Alma 12:5-6, LeGrand Baker, the power of an embrace
5 Now this was a plan of thine adversary, and he hath exercised his power in thee. Now I would that ye should remember that what I say unto thee I say unto all.
6 And behold I say unto you all that this was a snare of the adversary, which he has laid to catch this people, that he might bring you into subjection unto him, that he might encircle you about with his chains, that he might chain you down to everlasting destruction, according to the power of his captivity.
I was only seven years old when my Grandpa Baker died, and I have only one short memory of him. There is some other recollection of the circumstances surrounding the incident, but they are memories of the context of the event, and not really of my Grandpa himself. The year was 1945 He and Grandma lived on their ranch in Boulder, Utah, far from any good doctors. Grandpa was very ill, and had come to stay with us while he saw a doctor here. The doctor put him in the hospital, and he died there. The circumstances surrounding my memory of him are these: He was sitting on a chair in our living room, and he motioned for me to come to him. When I did, he lifted me up and sat me on his lap. I remember those things, but they do not really count as memory of him. The single thing I remember about him is how I felt when I sat on his lap. He wrapped his arms around me and held me up tight against his chest—and I was encompassed in his love. I felt his love for me, and I knew that I was truly, truly loved. That hug—and the warm feeling that went all the way through my young body as I sat there enwrapped in his arms— is my only memory of the reality of my Grandpa. The memory does not fade. Whenever I think of him, or see his picture, I re-experience the overwhelming warmth of that embrace.
That seems so right to me. If I could have chosen to retain only one memory of my Grandpa, the one I would have chosen would have been the beauty of his embrace. Similarly, if I could choose to leave only one memory to my family and to my friends, that memory would be a hug.
An honest, heartfelt hug is much more than just a symbol of love. It is the way we take other people into ourselves—the way we may offer ourselves to them—an invitation to make each a part of the other’s being. The greatest of all human powers may be found in a tender, meaningful embrace. The scriptures, especially the Book of Mormon, frequently celebrate the magnitude of a similar, but eternal, embrace.
One of the most beautiful testimony of the Saviour recorded anywhere in the scriptures is this reflection spoken by Lehi: “But behold, the Lord hath redeemed my soul from hell; I have beheld his glory, and I am encircled about eternally in the arms of his love.” (2 Nephi 1:15)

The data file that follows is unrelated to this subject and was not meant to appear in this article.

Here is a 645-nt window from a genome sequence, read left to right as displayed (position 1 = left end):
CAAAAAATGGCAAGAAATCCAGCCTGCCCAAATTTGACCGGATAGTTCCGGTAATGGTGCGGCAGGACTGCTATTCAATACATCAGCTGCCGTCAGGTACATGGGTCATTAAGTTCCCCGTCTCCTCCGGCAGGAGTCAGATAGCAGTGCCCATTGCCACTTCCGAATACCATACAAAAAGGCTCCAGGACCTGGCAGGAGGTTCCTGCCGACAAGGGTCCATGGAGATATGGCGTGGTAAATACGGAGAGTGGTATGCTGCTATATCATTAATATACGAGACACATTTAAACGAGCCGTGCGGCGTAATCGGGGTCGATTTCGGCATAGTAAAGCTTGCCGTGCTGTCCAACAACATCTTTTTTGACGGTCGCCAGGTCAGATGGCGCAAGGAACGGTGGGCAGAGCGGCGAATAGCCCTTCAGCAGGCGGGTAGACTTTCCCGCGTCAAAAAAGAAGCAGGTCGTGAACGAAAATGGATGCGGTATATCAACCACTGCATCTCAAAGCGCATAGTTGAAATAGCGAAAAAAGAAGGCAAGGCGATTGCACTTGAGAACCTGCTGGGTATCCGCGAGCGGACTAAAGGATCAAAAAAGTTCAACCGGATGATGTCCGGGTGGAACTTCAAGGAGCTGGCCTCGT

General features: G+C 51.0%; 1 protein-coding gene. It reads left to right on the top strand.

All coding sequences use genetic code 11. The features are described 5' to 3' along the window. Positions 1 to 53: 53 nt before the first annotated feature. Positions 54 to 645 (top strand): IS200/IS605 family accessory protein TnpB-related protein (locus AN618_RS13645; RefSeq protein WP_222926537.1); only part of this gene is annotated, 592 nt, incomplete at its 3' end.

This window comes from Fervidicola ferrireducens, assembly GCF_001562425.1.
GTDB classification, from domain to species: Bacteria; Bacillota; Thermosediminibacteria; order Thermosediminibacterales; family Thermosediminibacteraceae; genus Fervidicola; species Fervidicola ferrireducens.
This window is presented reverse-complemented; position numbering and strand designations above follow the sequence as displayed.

The Lord promised a similar blessing to Oliver Cowdery,
20 Behold, thou art Oliver, and I have spoken unto thee because of thy desires; therefore treasure up these words in thy heart. Be faithful and diligent in keeping the commandments of God, and I will encircle thee in the arms of my love.
21 Behold, I am Jesus Christ, the Son of God. (D&C 6:20-21)
The people we hug become a part of us. That is most true of the Saviour, just as Lehi said, for it projects its loving kindness into the eternities. It is an encounter with pure love, and it is above all things, the most powerful, most liberating, and most precious.
I called attention to my Grandpa’s hug and to the scriptural testimonies of the Saviour’s embrace in order to show the sharp contrast between an embrace of love and the chains of hell that Alma described to Zeezrom. Alma did not speak of loving, tender, outstretched, beckoning arms, but rather of “a snare of the adversary, which he has laid to catch this people, that he might bring you into subjection unto him, that he might encircle you about with his chains, that he might chain you down to everlasting destruction, according to the power of his captivity.”
The prospects of the confining, restricting, damning encirclement with which Alma forewarned Zeezrom are as real a possibility as is an embrace of love. That was Alma’s message to his antagonists.
In the remainder of chapter 12, Alma drives home that contrast by describing the eternal implications of our keeping— or our not keeping— the covenants we make with God. He says that if we keep our covenants, then the expanse of eternity will open to our view and present us with limitless possibilities. But, on the other hand, if we choose not to keep our covenants, then that view of eternity will implode upon us, and its power will turn from a freedom to act according to our own wills, to the impotency of our having surrendered our wills to the devil, and letting him use the power of our personalities to accomplish his purposes.
What Alma will tell us, in this and the following chapter, is that we cannot avoid an eternal embrace, but we can choose whom we will embrace, and whose power we will assimilate into ourselves when we do.